This is, it would seem, the most common question asked of all writers. It certainly has been asked many times of me. I used to think people were truly asking me that question. Then it dawned on me the question really was, “Why don’t I get ideas?”
I think the way it works (at least for me) is this: From an early age I was read to a great deal, and rather quickly learned how to read—and did read—voraciously. As a boy I also listened to the radio, which in those days was mostly storytelling. (One of my favorite radio shows was Edward R. Morrow’s You are There. It recounted famous historical events—say, The Battle of Gettysburg, as if it was actually happening.) Even the movies I saw were rather heavy-handed narratives. There was also a story-telling tradition in my family.
My point is, I was so surrounded by storytelling I began to experience the world as a story. I still do. My sense of people, the world, things I see and experience, are stories. Which is to say, I don’t get ideas for stories, I see them.
A few years ago my wife and I were visiting San Francisco. We were walking along the Embarcadero, that part of the city which edges the great Bay. Along the walk were multiple flag poles, from which flags were fluttering. Curiously enough, the flags showed a photo of the Bay that once was, crowded with what were obviously abandoned sailing ships.
What, I wonder, was the story behind that?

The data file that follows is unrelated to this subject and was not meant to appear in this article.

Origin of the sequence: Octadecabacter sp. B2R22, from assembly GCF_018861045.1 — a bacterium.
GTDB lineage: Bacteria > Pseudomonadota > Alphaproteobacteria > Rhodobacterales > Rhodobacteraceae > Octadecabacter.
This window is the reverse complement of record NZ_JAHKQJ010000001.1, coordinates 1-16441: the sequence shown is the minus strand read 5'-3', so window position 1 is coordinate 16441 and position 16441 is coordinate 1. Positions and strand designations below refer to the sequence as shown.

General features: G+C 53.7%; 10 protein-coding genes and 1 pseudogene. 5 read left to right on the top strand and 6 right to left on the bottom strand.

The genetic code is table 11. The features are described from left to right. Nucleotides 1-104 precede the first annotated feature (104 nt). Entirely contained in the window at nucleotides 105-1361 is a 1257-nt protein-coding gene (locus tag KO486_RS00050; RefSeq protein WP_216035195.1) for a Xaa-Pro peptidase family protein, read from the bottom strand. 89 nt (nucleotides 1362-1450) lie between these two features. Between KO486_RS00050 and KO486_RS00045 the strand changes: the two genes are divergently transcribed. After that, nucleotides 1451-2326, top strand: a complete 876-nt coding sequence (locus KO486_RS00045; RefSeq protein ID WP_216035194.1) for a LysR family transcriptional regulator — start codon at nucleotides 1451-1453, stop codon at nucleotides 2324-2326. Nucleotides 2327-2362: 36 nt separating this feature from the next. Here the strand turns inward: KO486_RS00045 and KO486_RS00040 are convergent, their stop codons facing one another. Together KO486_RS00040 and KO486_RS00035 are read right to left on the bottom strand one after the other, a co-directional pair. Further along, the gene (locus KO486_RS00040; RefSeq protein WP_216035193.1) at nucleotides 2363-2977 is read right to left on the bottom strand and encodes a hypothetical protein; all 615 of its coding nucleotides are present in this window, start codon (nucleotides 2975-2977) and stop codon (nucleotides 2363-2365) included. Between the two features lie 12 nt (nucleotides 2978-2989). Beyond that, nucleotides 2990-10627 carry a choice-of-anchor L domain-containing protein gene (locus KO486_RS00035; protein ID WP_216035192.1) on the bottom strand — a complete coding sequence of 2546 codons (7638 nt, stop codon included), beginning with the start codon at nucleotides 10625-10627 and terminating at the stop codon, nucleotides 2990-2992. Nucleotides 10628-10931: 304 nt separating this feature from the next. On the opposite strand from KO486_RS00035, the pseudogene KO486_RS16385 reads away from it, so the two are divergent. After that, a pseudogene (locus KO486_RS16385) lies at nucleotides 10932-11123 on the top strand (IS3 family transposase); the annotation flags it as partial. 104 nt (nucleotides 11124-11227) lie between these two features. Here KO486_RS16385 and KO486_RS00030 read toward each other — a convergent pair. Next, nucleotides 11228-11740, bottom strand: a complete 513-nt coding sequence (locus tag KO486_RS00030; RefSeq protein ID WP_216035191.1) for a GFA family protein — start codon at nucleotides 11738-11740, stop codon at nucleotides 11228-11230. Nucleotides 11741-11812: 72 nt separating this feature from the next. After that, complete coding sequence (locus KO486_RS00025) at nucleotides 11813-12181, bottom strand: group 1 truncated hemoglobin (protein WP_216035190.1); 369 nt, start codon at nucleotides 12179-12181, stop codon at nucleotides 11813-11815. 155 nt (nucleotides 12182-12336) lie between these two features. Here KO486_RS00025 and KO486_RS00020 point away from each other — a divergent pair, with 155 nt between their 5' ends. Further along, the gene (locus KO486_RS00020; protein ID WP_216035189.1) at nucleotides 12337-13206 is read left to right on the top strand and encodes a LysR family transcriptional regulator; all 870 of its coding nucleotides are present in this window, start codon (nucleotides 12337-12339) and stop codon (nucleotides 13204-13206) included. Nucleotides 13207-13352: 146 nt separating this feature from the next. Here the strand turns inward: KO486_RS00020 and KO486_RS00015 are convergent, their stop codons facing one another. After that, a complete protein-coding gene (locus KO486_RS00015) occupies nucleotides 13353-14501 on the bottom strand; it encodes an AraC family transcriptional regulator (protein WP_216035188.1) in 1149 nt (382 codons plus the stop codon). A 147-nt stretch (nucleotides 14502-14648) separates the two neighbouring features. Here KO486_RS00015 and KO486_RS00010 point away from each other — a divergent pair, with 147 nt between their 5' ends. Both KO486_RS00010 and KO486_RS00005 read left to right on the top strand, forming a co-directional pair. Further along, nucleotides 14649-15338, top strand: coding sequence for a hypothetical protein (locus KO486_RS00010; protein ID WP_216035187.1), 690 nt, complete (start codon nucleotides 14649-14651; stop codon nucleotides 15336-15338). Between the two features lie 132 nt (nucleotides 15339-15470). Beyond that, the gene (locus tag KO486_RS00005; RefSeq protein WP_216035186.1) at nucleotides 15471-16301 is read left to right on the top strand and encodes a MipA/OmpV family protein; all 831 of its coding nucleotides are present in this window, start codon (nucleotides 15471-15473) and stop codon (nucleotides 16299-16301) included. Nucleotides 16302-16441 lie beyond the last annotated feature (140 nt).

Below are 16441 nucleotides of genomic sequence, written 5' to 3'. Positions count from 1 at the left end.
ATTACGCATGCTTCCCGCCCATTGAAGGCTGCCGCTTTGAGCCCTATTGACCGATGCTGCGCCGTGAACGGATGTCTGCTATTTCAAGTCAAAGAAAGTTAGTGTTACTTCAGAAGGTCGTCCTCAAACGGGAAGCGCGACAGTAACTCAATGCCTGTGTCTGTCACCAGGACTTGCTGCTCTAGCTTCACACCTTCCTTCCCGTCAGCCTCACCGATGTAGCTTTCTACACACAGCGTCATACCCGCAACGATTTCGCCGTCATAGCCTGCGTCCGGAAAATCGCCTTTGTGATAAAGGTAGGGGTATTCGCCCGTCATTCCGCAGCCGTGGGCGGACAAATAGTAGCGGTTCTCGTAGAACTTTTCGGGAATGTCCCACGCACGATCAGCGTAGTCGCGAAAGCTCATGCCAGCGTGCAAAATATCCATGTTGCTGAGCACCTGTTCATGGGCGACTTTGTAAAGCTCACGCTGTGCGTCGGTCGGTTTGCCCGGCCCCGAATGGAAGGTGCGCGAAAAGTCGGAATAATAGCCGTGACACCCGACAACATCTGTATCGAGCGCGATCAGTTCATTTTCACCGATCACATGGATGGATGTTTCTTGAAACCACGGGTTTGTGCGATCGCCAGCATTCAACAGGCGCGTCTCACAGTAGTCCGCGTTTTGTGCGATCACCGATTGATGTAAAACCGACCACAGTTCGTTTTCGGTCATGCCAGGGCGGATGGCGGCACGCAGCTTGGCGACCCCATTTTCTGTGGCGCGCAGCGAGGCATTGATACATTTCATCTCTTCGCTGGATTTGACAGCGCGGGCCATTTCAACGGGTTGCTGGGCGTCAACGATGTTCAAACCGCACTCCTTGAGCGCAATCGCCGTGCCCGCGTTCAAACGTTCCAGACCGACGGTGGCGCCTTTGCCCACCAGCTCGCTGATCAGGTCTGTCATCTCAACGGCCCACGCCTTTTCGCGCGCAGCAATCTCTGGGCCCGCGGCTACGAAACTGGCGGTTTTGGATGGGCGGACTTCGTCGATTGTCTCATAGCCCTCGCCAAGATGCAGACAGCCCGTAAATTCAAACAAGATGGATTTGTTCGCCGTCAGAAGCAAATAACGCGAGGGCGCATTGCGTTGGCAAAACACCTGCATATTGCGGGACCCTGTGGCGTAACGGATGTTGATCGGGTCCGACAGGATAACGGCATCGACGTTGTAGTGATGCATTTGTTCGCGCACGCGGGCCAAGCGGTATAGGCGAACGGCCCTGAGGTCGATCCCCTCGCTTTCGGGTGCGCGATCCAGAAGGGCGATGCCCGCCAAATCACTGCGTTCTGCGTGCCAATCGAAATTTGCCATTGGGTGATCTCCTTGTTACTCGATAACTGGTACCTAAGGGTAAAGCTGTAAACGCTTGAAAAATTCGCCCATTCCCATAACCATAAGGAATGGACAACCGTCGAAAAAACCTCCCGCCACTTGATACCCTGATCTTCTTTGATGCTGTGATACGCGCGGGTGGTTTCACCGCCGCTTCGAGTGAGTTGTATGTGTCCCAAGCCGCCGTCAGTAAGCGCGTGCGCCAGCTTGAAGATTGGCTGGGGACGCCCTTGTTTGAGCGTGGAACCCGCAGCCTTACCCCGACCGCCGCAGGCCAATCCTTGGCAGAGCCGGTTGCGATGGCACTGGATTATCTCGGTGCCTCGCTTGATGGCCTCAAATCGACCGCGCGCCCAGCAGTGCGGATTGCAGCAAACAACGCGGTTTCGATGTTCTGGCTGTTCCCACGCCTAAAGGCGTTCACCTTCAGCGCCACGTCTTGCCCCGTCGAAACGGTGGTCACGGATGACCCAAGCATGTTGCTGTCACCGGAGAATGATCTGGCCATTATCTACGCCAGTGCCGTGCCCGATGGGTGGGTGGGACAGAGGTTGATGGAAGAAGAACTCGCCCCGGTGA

It didn’t take long to discover what those ships were. When the 1849 Gold Rush happened, thousands of people flocked to San Francisco. A good many came in ships. When those ships reached the town (it was quickly becoming a city), passengers and crew rushed off to the gold fields, leaving the ships to rot. At one point there were seven-hundred of these forsaken vessels. They even gained a name: Rotten Row.
As I learned about these ships, and what San Francisco was in those early days, I saw a story waiting to be told. I set to work, and that book, Gold Rush Girl, will be published in spring 2020.
The Player King had its origins in a footnote in a book about English History. The Button War is based on a story my late father-in-law told me about his youth in Europe. Crispin: The Cross of Lead, owes its inception to something I heard in a lecture about the middle ages. Nothing but the Truth came about because of an account I read in a newspaper. And so forth.
In short, it was reading that shaped the way I see the world. The shape of my thoughts become my novels.
Again, I don’t get ideas for stories. I see them everywhere.
Want ideas for stories? Read. A lot.